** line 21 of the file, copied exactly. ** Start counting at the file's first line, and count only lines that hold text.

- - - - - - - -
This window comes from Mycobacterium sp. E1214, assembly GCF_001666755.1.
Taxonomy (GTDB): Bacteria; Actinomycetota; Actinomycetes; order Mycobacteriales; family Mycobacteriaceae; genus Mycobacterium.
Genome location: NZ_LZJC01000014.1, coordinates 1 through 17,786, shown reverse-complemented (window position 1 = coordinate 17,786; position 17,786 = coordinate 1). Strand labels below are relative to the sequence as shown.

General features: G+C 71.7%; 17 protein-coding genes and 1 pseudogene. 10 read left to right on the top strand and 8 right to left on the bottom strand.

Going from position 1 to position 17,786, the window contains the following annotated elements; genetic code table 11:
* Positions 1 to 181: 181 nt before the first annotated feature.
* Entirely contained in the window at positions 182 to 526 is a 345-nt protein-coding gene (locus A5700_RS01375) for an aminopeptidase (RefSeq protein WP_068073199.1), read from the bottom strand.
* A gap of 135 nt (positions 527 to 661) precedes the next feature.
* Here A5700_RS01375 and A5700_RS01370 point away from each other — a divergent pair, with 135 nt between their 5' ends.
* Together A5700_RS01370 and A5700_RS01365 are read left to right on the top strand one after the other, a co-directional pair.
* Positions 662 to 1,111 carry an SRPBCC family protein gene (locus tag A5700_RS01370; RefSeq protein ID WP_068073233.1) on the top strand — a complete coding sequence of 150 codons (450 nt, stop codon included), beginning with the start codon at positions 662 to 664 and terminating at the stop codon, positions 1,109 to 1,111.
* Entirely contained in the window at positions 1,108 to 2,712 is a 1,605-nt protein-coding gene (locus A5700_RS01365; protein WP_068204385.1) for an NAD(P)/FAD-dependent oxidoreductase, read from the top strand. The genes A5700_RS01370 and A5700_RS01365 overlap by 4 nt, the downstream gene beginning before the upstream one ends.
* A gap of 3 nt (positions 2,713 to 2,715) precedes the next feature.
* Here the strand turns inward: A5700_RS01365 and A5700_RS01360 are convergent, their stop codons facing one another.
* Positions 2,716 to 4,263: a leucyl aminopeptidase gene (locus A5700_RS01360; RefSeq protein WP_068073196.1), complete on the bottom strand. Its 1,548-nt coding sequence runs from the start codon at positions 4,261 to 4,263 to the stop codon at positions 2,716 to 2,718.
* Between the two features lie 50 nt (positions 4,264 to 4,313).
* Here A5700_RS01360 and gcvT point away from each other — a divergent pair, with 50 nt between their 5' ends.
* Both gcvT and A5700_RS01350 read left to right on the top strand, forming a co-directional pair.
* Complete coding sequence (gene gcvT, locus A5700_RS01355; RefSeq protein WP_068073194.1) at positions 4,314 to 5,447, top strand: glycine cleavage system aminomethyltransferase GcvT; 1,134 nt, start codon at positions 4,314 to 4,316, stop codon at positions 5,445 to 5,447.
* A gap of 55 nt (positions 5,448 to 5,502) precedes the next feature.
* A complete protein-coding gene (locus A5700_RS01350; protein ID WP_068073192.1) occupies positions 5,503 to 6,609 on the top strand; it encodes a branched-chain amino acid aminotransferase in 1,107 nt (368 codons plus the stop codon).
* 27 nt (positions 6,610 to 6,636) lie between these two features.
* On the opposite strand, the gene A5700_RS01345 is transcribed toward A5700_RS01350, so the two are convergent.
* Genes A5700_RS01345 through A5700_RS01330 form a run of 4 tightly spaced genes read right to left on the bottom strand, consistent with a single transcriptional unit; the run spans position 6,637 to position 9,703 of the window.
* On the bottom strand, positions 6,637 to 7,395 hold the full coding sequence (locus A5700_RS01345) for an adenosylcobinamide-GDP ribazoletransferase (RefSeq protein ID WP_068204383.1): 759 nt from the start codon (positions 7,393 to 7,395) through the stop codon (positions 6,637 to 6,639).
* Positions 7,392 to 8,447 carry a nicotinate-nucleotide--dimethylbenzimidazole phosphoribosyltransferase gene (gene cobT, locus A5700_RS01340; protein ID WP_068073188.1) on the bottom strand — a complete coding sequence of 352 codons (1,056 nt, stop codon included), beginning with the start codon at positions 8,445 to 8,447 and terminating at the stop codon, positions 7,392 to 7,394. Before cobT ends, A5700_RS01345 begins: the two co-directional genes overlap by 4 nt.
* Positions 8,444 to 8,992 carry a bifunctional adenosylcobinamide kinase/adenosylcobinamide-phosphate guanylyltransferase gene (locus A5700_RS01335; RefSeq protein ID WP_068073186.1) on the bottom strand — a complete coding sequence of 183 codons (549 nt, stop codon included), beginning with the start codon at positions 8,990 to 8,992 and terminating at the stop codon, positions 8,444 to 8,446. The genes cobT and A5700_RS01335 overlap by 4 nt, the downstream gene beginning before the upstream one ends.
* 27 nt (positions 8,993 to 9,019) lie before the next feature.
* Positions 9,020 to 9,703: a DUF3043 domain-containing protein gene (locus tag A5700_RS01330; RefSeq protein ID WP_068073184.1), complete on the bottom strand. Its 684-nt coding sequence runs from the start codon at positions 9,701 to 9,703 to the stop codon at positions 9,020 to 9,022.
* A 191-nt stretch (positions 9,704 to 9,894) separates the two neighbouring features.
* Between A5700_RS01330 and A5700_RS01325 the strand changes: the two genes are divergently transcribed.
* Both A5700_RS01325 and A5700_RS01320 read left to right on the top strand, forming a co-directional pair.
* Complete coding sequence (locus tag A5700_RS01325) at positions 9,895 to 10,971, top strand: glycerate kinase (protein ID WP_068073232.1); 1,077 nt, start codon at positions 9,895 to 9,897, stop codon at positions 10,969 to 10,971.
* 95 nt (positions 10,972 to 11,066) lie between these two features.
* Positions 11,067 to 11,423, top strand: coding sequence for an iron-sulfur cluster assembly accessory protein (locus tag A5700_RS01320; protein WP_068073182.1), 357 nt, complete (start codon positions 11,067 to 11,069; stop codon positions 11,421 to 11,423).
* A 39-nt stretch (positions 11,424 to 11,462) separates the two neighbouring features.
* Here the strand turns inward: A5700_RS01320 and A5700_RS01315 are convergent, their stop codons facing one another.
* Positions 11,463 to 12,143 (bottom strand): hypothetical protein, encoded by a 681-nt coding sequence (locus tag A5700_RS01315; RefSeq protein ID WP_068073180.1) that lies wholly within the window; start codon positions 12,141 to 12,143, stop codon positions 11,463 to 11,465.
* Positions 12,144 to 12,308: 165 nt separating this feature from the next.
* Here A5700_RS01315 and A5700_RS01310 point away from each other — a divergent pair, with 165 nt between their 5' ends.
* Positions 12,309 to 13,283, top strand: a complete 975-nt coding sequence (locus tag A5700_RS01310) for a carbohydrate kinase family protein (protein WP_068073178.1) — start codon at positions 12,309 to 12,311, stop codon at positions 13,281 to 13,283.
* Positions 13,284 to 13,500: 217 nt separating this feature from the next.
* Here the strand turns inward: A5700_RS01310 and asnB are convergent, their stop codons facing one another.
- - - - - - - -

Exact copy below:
* A complete protein-coding gene (locus A5700_RS01350; protein ID WP_068073192.1) occupies positions 5,503 to 6,609 on the top strand; it encodes a branched-chain amino acid aminotransferase in 1,107 nt (368 codons plus the stop codon).